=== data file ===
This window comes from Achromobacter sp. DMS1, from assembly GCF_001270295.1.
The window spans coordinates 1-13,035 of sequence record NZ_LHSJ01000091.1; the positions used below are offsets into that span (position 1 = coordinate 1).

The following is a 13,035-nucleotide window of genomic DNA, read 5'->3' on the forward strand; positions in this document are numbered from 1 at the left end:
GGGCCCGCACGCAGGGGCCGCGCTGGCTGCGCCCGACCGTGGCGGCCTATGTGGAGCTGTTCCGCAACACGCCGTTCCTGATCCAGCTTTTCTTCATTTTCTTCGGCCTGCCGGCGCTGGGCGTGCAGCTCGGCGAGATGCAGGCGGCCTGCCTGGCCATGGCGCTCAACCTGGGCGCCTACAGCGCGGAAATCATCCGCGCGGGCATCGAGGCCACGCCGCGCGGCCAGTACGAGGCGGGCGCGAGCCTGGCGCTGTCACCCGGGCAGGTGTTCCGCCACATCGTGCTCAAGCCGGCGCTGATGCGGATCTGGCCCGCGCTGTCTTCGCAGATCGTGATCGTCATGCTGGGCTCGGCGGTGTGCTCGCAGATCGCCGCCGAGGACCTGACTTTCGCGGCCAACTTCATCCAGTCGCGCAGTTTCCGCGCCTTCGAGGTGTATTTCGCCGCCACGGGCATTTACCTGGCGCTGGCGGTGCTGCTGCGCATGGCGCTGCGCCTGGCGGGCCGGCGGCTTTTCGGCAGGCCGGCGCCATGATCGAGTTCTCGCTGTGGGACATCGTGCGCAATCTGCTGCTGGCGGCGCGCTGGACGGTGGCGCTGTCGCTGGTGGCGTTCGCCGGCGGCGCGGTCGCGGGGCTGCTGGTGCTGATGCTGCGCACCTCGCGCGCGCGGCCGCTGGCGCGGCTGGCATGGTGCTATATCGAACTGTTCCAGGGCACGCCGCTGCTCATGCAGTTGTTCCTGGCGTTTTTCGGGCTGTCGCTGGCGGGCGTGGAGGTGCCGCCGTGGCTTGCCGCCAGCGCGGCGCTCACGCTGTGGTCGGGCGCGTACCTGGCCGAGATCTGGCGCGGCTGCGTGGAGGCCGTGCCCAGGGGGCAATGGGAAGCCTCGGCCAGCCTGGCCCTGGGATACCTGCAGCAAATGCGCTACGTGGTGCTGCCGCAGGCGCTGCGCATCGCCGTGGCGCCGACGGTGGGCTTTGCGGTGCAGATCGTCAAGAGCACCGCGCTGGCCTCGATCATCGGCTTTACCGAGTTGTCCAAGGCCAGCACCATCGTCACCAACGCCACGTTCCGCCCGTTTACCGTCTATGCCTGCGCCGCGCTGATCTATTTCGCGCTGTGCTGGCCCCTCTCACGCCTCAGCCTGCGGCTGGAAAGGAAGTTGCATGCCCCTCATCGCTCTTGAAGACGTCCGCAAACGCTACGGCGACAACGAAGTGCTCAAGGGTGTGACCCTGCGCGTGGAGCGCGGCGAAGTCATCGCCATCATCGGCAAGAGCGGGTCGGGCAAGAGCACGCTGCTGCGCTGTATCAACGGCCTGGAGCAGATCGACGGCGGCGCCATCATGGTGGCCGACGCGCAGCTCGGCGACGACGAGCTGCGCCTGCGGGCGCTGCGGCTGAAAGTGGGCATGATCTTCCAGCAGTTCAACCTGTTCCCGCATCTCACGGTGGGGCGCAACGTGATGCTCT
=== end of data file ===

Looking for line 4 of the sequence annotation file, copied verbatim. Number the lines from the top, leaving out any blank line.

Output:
GGGCCCGCACGCAGGGGCCGCGCTGGCTGCGCCCGACCGTGGCGGCCTATGTGGAGCTGTTCCGCAACACGCCGTTCCTGATCCAGCTTTTCTTCATTTTCTTCGGCCTGCCGGCGCTGGGCGTGCAGCTCGGCGAGATGCAGGCGGCCTGCCTGGCCATGGCGCTCAACCTGGGCGCCTACAGCGCGGAAATCATCCGCGCGGGCATCGAGGCCACGCCGCGCGGCCAGTACGAGGCGGGCGCGAGCCTGGCGCTGTCACCCGGGCAGGTGTTCCGCCACATCGTGCTCAAGCCGGCGCTGATGCGGATCTGGCCCGCGCTGTCTTCGCAGATCGTGATCGTCATGCTGGGCTCGGCGGTGTGCTCGCAGATCGCCGCCGAGGACCTGACTTTCGCGGCCAACTTCATCCAGTCGCGCAGTTTCCGCGCCTTCGAGGTGTATTTCGCCGCCACGGGCATTTACCTGGCGCTGGCGGTGCTGCTGCGCATGGCGCTGCGCCTGGCGGGCCGGCGGCTTTTCGGCAGGCCGGCGCCATGATCGAGTTCTCGCTGTGGGACATCGTGCGCAATCTGCTGCTGGCGGCGCGCTGGACGGTGGCGCTGTCGCTGGTGGCGTTCGCCGGCGGCGCGGTCGCGGGGCTGCTGGTGCTGATGCTGCGCACCTCGCGCGCGCGGCCGCTGGCGCGGCTGGCATGGTGCTATATCGAACTGTTCCAGGGCACGCCGCTGCTCATGCAGTTGTTCCTGGCGTTTTTCGGGCTGTCGCTGGCGGGCGTGGAGGTGCCGCCGTGGCTTGCCGCCAGCGCGGCGCTCACGCTGTGGTCGGGCGCGTACCTGGCCGAGATCTGGCGCGGCTGCGTGGAGGCCGTGCCCAGGGGGCAATGGGAAGCCTCGGCCAGCCTGGCCCTGGGATACCTGCAGCAAATGCGCTACGTGGTGCTGCCGCAGGCGCTGCGCATCGCCGTGGCGCCGACGGTGGGCTTTGCGGTGCAGATCGTCAAGAGCACCGCGCTGGCCTCGATCATCGGCTTTACCGAGTTGTCCAAGGCCAGCACCATCGTCACCAACGCCACGTTCCGCCCGTTTACCGTCTATGCCTGCGCCGCGCTGATCTATTTCGCGCTGTGCTGGCCCCTCTCACGCCTCAGCCTGCGGCTGGAAAGGAAGTTGCATGCCCCTCATCGCTCTTGAAGACGTCCGCAAACGCTACGGCGACAACGAAGTGCTCAAGGGTGTGACCCTGCGCGTGGAGCGCGGCGAAGTCATCGCCATCATCGGCAAGAGCGGGTCGGGCAAGAGCACGCTGCTGCGCTGTATCAACGGCCTGGAGCAGATCGACGGCGGCGCCATCATGGTGGCCGACGCGCAGCTCGGCGACGACGAGCTGCGCCTGCGGGCGCTGCGGCTGAAAGTGGGCATGATCTTCCAGCAGTTCAACCTGTTCCCGCATCTCACGGTGGGGCGCAACGTGATGCTCT